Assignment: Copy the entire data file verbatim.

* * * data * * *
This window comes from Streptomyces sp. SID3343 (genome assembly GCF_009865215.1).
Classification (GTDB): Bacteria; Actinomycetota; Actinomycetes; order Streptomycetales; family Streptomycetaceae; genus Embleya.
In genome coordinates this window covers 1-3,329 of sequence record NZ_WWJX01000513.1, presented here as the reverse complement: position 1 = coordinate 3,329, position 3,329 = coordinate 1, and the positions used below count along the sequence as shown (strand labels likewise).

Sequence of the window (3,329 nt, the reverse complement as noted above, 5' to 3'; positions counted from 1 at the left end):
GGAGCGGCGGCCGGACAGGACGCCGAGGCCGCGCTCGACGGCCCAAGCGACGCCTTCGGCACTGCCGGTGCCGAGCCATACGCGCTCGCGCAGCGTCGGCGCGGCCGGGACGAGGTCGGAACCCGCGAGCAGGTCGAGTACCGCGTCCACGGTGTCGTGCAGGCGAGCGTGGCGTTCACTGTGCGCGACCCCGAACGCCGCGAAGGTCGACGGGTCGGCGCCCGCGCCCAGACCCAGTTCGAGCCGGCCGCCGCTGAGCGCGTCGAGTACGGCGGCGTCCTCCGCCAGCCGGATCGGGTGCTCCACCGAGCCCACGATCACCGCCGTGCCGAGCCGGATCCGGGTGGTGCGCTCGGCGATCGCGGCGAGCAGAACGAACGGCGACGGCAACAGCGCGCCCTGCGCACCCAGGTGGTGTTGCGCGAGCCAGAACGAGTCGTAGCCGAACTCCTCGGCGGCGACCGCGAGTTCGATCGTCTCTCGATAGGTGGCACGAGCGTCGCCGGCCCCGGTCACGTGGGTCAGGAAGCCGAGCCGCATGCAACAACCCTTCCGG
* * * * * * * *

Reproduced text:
This window comes from Streptomyces sp. SID3343 (genome assembly GCF_009865215.1).
Classification (GTDB): Bacteria; Actinomycetota; Actinomycetes; order Streptomycetales; family Streptomycetaceae; genus Embleya.
In genome coordinates this window covers 1-3,329 of sequence record NZ_WWJX01000513.1, presented here as the reverse complement: position 1 = coordinate 3,329, position 3,329 = coordinate 1, and the positions used below count along the sequence as shown (strand labels likewise).

Sequence of the window (3,329 nt, the reverse complement as noted above, 5' to 3'; positions counted from 1 at the left end):
GGAGCGGCGGCCGGACAGGACGCCGAGGCCGCGCTCGACGGCCCAAGCGACGCCTTCGGCACTGCCGGTGCCGAGCCATACGCGCTCGCGCAGCGTCGGCGCGGCCGGGACGAGGTCGGAACCCGCGAGCAGGTCGAGTACCGCGTCCACGGTGTCGTGCAGGCGAGCGTGGCGTTCACTGTGCGCGACCCCGAACGCCGCGAAGGTCGACGGGTCGGCGCCCGCGCCCAGACCCAGTTCGAGCCGGCCGCCGCTGAGCGCGTCGAGTACGGCGGCGTCCTCCGCCAGCCGGATCGGGTGCTCCACCGAGCCCACGATCACCGCCGTGCCGAGCCGGATCCGGGTGGTGCGCTCGGCGATCGCGGCGAGCAGAACGAACGGCGACGGCAACAGCGCGCCCTGCGCACCCAGGTGGTGTTGCGCGAGCCAGAACGAGTCGTAGCCGAACTCCTCGGCGGCGACCGCGAGTTCGATCGTCTCTCGATAGGTGGCACGAGCGTCGCCGGCCCCGGTCACGTGGGTCAGGAAGCCGAGCCGCATGCAACAACCCTTCCGG